A commercial strip on West Northern Lights Boulevard in Anchorage was closed last week, related to damage from the Nov. 30 Southcentral Alaska earthquake, according to a city official.
The parking lot at Valhalla Center, home to Bombay Deluxe, VIP Restaurant, New Central Market and a handful of other businesses, was empty Tuesday. Entrances to the building at 555 W. Northern Lights Blvd. were blocked off by a fence and red caution tape. The building is planning to reopen, according to a member of the family that owns the property.
“To us, it’s pretty obvious the earthquake caused this damage,” said Ross Noffsinger, an acting building official with the Municipality of Anchorage, referring to concrete masonry walls that are detaching from the roof.
"The north and east end of the building are where probably the most hazardous conditions exist,” he said.
As of the end of December, city inspectors had identified more than 750 homes and buildings in Anchorage that had substantial damage from the November earthquake. Hundreds more had minor damage.
In early January, the city learned about damage there and originally posted signs saying parts of the building were unsafe on the east end, where VIP Restaurant is located. The market and the Indian restaurant were still open at that point.
The city told the owner to have a structural engineer look at the building to do a full evaluation. When the city got that full report, it decided to close the whole building down a little over a week ago, Noffsinger said Tuesday.
“The engineer was able to take a much closer look at the building than we did, he found significantly more damage than what we had observed,” he said. The city gave the entire building a “do not occupy” status on Jan. 23, he said.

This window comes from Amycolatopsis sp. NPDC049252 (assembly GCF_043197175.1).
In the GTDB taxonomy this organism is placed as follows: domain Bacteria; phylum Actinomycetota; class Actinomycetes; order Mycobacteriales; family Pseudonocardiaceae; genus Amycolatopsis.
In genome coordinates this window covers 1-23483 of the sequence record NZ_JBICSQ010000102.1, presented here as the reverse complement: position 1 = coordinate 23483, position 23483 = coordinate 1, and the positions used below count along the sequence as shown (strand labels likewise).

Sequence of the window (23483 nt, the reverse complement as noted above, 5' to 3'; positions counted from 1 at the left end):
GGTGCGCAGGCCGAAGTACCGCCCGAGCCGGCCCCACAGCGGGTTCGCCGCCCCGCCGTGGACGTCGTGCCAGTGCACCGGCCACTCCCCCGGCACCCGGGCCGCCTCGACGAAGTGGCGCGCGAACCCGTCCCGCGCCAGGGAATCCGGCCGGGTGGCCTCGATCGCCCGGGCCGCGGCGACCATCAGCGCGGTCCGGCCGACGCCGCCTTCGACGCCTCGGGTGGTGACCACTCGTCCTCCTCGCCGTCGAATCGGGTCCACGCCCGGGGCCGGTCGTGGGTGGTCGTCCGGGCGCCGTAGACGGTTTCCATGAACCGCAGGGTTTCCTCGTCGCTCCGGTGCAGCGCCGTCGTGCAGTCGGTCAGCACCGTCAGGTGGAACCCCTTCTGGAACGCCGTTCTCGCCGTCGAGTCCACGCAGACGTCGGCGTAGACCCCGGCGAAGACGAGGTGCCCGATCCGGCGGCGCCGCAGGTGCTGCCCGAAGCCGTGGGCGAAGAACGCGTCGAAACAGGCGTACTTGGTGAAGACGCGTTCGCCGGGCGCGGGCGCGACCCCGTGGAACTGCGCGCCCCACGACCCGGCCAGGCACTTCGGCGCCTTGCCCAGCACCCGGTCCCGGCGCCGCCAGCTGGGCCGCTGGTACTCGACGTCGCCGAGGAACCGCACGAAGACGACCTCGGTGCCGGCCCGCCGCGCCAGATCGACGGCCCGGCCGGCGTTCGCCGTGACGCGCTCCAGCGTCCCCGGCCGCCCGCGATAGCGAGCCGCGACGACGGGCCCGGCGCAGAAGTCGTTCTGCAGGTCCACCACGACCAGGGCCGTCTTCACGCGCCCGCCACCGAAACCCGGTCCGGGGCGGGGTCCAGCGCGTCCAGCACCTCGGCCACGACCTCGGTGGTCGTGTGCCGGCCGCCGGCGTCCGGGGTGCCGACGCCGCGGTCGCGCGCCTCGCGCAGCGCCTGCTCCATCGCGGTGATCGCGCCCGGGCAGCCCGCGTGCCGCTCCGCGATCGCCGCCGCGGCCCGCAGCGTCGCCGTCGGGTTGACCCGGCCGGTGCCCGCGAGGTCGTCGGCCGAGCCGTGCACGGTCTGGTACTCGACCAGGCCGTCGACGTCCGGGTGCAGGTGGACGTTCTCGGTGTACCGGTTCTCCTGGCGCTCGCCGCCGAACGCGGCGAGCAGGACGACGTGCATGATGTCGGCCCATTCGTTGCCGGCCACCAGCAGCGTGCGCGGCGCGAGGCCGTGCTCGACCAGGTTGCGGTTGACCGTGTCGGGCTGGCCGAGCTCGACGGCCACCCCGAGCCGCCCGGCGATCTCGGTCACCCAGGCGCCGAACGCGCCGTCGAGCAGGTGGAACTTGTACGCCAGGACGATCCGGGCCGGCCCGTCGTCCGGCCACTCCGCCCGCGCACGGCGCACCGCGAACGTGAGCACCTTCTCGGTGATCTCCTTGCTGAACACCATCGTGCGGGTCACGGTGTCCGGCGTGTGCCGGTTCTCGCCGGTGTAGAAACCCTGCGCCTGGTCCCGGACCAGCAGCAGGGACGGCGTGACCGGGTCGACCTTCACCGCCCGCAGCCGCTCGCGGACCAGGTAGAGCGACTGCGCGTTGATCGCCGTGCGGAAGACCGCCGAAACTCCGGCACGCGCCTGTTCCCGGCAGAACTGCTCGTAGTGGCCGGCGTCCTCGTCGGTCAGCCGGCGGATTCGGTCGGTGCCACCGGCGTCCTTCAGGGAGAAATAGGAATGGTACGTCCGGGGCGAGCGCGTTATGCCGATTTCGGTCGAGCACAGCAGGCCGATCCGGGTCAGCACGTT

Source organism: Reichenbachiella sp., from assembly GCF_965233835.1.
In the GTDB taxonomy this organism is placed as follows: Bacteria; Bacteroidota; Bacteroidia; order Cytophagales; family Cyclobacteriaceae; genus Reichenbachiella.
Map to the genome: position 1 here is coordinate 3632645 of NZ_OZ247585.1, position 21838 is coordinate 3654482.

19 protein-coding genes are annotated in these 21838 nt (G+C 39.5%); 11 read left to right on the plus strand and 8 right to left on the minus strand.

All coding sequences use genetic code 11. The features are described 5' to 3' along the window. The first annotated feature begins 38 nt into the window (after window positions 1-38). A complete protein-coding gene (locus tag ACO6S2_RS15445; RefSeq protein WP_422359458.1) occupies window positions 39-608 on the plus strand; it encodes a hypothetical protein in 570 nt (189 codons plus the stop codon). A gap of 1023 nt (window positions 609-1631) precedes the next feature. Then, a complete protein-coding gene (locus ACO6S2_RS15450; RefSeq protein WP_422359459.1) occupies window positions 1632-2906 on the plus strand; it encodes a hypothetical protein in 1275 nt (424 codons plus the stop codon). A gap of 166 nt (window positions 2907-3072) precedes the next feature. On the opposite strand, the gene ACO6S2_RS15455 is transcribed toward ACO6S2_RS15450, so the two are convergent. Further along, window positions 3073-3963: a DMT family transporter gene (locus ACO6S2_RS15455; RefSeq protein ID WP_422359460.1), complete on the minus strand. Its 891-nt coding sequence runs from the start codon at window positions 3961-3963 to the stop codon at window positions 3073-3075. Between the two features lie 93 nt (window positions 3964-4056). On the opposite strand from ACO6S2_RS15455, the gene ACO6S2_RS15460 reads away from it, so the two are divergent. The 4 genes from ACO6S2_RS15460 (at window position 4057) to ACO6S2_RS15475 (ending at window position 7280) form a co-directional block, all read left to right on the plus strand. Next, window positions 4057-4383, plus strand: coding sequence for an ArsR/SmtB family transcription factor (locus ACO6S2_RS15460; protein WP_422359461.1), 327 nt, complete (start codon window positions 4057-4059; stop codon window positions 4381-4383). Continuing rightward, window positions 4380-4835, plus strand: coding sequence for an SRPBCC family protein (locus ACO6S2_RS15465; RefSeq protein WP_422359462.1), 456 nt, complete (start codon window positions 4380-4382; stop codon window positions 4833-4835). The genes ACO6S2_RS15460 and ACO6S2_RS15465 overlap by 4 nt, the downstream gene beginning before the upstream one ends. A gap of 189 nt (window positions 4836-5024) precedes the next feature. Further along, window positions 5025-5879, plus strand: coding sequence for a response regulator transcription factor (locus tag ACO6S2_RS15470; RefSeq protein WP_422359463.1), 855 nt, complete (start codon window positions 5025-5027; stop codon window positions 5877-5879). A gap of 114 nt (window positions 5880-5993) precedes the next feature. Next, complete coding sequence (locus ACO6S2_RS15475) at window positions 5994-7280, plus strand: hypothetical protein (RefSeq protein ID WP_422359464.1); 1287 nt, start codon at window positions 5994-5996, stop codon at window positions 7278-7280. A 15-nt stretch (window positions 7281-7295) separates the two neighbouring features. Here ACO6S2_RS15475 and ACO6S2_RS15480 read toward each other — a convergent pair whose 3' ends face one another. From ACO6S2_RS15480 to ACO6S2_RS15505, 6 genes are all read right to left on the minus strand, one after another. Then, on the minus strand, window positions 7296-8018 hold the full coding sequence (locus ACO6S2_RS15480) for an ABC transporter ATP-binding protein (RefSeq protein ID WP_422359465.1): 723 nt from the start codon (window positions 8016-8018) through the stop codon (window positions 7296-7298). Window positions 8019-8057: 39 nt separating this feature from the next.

“They’ve got some partial collapse potential at both ends of the building that they need to repair,” Noffsinger said.
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The building will open again “probably within a week to 10 days,” Said Obeidi said Monday. His family owns the Valhalla Center building.
The property is “all closed for the safety of the tenants,” he said.
Earlier this month, when just part of Valhalla Center was closed, Obeidi said the issue wasn’t from the earthquake but instead was due to ice and snow buildup on the roof.
“It’s a combination between snow and ice and earthquake,” he said Monday. “The earthquake happened the 30th of November and we had the issue probably the first week of January.”
Parts of the trellis structure over a few of the building entrances are rotting from weathering over the years, and some became detached because of the earthquake, Noffsinger said.
“Some of those timbers ... presented a fall hazard,” he said. The city has required the owners to fix that too, he said.